transmitter. Experimental work is at present in progress to discover a reliable
method of suppression. One Victoria technician has been relieved of normal duties
to develop a method of detecting and plotting the course of thunder-storms by means
of a radio direction-finding device with visual recording. Radio staff increased by
one temporary technician replacement at Victoria and one permanent technician
appointment each at Vancouver and Prince Rupert.
 46 DEPARTMENT OF LANDS, FORESTS, AND WATER RESOURCES
FOREST PROTECTION DIVISION
WEATHER
The 1964 forest fire season will be remembered as cool and wet throughout thl
Province.
A spring hazard started to build up in the Fort Nelson-Peace River area, but
by the end of May the district was experiencing weather conditions similar to the
rest of British Columbia. Throughout the summer there were no periods of ex-,
tended hazard build-up, and any incipient dry period soon ended.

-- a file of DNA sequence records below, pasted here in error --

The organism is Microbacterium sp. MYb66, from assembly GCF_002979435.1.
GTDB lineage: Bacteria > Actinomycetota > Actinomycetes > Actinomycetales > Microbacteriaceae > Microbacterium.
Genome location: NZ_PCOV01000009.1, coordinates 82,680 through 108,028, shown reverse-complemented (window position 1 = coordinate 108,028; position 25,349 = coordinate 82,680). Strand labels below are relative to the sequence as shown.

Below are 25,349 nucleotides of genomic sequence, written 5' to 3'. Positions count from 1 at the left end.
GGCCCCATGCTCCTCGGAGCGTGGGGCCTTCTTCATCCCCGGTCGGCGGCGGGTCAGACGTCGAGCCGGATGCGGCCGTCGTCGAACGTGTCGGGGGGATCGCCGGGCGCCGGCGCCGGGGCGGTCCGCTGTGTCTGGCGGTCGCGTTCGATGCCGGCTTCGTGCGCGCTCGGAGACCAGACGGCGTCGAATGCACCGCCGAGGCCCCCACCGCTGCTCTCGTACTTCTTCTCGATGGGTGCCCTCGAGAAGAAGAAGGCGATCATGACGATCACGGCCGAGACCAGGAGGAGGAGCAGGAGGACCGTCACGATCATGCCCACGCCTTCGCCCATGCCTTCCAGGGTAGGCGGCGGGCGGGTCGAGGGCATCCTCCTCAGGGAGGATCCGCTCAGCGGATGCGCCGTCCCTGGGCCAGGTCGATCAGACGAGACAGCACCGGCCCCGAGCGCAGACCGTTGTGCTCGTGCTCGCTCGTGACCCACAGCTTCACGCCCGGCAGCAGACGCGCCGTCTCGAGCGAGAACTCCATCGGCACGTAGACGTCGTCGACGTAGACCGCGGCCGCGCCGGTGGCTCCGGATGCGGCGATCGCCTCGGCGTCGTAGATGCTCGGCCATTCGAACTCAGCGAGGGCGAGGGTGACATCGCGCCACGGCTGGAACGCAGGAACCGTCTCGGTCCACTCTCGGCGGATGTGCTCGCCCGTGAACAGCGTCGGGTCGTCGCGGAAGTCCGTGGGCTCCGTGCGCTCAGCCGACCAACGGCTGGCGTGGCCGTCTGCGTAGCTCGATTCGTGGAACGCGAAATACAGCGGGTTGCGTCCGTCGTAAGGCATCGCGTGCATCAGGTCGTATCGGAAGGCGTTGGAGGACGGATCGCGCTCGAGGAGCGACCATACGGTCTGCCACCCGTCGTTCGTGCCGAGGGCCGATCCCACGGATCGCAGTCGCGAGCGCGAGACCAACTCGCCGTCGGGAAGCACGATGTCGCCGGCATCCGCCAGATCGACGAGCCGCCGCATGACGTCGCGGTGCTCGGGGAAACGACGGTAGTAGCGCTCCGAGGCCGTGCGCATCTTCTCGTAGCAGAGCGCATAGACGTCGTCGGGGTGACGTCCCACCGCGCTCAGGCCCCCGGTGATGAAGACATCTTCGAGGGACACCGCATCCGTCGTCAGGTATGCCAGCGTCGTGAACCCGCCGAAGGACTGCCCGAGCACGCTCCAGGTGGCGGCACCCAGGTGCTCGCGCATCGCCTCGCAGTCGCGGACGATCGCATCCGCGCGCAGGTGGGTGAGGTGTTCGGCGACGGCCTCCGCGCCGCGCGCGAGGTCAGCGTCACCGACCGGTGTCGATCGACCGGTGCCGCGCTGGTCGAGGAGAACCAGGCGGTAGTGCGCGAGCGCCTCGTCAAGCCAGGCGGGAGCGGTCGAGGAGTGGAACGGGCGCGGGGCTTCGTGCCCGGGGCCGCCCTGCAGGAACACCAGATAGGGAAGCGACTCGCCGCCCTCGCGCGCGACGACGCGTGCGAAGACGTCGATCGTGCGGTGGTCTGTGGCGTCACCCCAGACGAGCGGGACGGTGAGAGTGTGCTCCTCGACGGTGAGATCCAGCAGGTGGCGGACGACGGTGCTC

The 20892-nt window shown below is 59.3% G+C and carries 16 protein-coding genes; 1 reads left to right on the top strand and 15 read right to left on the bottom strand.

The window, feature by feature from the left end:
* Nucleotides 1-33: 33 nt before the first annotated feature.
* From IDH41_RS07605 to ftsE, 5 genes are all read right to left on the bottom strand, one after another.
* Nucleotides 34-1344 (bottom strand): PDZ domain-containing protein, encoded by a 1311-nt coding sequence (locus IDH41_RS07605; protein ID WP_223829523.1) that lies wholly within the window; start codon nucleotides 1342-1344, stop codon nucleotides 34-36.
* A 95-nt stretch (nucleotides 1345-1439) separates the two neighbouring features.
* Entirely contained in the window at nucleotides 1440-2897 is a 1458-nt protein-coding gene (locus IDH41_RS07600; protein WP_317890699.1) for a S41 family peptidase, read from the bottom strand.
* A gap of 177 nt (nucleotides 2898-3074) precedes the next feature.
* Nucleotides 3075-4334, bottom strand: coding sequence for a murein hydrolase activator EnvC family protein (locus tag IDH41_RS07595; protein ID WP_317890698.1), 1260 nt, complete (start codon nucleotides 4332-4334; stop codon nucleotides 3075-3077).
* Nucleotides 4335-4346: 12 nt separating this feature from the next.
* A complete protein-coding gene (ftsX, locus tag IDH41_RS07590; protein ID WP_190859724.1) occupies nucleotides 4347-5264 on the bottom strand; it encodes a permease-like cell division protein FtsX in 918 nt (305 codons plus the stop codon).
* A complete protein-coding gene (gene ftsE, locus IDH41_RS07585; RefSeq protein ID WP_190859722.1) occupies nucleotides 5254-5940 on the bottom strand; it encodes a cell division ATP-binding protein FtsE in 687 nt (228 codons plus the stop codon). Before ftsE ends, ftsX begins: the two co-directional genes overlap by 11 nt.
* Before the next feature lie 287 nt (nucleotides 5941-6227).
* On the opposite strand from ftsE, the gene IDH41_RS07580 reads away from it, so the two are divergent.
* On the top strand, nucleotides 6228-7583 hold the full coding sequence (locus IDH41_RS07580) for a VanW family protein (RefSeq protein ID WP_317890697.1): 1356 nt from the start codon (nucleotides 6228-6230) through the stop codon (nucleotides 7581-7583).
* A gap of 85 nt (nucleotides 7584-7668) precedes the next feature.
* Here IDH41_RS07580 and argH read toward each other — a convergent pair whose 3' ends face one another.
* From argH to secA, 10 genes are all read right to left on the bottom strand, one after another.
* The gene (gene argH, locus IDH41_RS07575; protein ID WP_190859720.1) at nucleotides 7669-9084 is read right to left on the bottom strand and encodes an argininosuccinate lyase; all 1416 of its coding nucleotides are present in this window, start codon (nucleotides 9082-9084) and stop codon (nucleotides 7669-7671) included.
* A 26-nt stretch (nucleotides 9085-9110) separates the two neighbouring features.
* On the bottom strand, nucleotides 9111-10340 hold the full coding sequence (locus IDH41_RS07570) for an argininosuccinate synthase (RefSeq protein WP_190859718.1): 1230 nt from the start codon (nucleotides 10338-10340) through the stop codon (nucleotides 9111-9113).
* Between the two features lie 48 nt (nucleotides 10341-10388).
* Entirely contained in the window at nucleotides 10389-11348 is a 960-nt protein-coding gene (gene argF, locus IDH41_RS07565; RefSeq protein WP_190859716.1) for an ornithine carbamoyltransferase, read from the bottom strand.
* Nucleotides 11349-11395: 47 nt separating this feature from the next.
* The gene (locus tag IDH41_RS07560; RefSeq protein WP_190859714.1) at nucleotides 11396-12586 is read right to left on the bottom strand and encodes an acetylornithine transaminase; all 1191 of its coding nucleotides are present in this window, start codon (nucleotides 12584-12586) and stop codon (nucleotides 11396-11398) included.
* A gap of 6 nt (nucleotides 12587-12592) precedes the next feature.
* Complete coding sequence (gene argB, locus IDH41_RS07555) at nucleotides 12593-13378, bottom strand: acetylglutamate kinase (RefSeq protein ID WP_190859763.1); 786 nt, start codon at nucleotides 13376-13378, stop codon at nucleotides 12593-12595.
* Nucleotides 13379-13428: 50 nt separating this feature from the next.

This favourable forest-protection weather allowed the fire season to be terml
nated by Order in Council on September 30th.
Temperatures from April to September were 1 to 6 degrees below normal at
most stations, with the greatest deviation from normal being generally in the south!
east portion of the Province and particularly in the Kootenays.
Precipitation was greater than average during the summer at most points. In
April the exceptions were the Lower Mainland and the Peace River areas. In May
both the east coast of Vancouver Island and the south-west portion of the Provincd
enjoyed less than average rainfall.
June and July saw most stations receiving more than average rainfalls, with
some establishing new highs for July. August and September continued the estate
lished pattern of more than average rainfall.